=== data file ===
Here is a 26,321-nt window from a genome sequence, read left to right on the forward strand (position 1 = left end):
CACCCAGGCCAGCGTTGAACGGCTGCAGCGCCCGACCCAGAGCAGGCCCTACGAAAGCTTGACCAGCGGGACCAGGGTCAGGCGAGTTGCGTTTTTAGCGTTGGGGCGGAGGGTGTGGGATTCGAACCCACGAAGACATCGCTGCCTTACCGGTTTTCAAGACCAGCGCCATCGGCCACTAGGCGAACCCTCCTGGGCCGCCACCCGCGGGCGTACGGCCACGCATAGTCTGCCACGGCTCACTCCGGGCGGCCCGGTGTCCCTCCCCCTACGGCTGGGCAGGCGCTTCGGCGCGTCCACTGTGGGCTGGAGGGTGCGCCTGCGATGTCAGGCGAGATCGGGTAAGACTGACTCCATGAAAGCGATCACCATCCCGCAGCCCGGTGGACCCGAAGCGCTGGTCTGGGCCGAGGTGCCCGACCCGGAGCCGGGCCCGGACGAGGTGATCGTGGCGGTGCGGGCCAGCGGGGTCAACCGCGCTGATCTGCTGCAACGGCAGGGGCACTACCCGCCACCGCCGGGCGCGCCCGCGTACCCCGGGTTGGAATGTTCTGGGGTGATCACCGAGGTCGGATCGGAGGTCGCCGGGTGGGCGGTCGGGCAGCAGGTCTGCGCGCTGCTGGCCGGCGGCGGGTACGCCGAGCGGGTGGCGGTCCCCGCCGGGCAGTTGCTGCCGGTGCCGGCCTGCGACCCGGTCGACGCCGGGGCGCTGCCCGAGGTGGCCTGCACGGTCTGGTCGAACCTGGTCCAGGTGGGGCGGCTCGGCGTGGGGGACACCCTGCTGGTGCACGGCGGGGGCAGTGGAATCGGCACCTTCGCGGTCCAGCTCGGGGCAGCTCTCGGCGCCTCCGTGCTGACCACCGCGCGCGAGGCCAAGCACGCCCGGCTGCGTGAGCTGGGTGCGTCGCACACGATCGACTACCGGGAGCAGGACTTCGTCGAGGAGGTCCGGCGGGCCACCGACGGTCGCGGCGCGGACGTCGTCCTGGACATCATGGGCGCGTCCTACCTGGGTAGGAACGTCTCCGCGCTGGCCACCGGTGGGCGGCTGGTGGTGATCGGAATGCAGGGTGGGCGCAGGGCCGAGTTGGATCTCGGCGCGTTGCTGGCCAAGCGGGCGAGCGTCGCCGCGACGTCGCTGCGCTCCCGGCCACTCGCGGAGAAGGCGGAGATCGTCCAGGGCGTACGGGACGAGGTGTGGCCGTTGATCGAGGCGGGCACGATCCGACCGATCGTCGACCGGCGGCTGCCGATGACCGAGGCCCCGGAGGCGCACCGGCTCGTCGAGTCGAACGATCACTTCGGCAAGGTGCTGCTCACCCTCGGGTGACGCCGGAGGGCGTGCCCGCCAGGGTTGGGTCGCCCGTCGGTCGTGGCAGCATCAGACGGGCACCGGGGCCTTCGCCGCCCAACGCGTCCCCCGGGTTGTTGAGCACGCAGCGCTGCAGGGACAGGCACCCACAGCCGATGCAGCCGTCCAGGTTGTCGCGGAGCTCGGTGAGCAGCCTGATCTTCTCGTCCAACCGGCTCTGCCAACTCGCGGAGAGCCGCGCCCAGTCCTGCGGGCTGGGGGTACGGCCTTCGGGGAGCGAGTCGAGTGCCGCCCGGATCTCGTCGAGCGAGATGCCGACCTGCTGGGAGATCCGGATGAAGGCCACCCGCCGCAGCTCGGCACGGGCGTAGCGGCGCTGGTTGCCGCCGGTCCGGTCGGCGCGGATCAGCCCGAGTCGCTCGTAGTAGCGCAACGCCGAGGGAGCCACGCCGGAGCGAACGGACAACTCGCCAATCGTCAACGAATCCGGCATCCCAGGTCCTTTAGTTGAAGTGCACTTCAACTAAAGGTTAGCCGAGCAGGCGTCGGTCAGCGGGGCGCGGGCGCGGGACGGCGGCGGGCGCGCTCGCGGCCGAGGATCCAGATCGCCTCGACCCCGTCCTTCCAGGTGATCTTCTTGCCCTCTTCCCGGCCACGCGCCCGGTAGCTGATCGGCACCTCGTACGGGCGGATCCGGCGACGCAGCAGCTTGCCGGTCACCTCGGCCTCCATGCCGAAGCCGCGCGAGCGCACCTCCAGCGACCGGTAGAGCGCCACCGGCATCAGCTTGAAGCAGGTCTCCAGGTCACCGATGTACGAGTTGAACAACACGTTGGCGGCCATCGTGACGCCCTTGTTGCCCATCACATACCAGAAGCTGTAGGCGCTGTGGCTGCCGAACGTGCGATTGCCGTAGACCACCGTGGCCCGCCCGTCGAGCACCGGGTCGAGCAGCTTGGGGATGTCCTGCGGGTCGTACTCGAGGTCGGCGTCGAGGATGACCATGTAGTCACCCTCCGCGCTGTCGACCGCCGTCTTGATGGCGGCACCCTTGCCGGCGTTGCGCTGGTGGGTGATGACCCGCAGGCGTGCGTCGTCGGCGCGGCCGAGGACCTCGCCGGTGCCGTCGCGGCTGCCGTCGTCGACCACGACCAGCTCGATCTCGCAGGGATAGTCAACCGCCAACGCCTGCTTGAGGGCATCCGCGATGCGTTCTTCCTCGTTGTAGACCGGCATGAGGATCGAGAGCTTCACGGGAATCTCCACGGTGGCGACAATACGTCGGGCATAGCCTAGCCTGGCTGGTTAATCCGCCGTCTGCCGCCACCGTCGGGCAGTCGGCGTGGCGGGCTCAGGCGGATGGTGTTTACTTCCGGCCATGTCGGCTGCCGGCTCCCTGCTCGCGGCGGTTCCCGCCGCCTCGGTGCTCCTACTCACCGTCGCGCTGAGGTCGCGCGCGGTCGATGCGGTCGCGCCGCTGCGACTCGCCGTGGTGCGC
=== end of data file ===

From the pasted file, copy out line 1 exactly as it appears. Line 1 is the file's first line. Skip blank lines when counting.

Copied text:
Here is a 26,321-nt window from a genome sequence, read left to right on the forward strand (position 1 = left end):